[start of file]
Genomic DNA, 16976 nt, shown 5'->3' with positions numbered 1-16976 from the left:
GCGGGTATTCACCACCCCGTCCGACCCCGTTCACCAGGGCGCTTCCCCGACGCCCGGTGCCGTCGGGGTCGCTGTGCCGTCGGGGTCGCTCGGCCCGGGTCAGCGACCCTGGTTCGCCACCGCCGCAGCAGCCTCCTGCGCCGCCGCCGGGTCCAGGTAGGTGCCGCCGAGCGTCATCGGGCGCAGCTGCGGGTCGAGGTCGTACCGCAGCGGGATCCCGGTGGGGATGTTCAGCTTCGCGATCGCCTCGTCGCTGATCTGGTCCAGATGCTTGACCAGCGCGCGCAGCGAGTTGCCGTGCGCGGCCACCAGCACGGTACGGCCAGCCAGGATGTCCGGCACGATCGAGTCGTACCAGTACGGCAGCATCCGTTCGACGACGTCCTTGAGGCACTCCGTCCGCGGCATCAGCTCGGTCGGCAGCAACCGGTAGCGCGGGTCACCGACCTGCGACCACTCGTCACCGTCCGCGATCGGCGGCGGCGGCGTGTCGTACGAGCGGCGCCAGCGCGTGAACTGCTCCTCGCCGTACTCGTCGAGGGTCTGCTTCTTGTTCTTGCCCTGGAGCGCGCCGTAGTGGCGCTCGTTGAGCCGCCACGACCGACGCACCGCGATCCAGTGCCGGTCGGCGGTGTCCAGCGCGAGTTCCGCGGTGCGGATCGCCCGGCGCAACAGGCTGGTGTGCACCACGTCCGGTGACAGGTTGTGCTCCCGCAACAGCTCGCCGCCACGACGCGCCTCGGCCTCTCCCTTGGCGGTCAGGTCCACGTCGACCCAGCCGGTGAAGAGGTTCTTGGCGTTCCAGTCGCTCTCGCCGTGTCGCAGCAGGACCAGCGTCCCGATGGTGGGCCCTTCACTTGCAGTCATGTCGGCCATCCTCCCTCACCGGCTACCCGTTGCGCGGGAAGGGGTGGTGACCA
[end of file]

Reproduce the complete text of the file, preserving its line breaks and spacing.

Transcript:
Genomic DNA, 16976 nt, shown 5'->3' with positions numbered 1-16976 from the left:
GCGGGTATTCACCACCCCGTCCGACCCCGTTCACCAGGGCGCTTCCCCGACGCCCGGTGCCGTCGGGGTCGCTGTGCCGTCGGGGTCGCTCGGCCCGGGTCAGCGACCCTGGTTCGCCACCGCCGCAGCAGCCTCCTGCGCCGCCGCCGGGTCCAGGTAGGTGCCGCCGAGCGTCATCGGGCGCAGCTGCGGGTCGAGGTCGTACCGCAGCGGGATCCCGGTGGGGATGTTCAGCTTCGCGATCGCCTCGTCGCTGATCTGGTCCAGATGCTTGACCAGCGCGCGCAGCGAGTTGCCGTGCGCGGCCACCAGCACGGTACGGCCAGCCAGGATGTCCGGCACGATCGAGTCGTACCAGTACGGCAGCATCCGTTCGACGACGTCCTTGAGGCACTCCGTCCGCGGCATCAGCTCGGTCGGCAGCAACCGGTAGCGCGGGTCACCGACCTGCGACCACTCGTCACCGTCCGCGATCGGCGGCGGCGGCGTGTCGTACGAGCGGCGCCAGCGCGTGAACTGCTCCTCGCCGTACTCGTCGAGGGTCTGCTTCTTGTTCTTGCCCTGGAGCGCGCCGTAGTGGCGCTCGTTGAGCCGCCACGACCGACGCACCGCGATCCAGTGCCGGTCGGCGGTGTCCAGCGCGAGTTCCGCGGTGCGGATCGCCCGGCGCAACAGGCTGGTGTGCACCACGTCCGGTGACAGGTTGTGCTCCCGCAACAGCTCGCCGCCACGACGCGCCTCGGCCTCTCCCTTGGCGGTCAGGTCCACGTCGACCCAGCCGGTGAAGAGGTTCTTGGCGTTCCAGTCGCTCTCGCCGTGTCGCAGCAGGACCAGCGTCCCGATGGTGGGCCCTTCACTTGCAGTCATGTCGGCCATCCTCCCTCACCGGCTACCCGTTGCGCGGGAAGGGGTGGTGACCA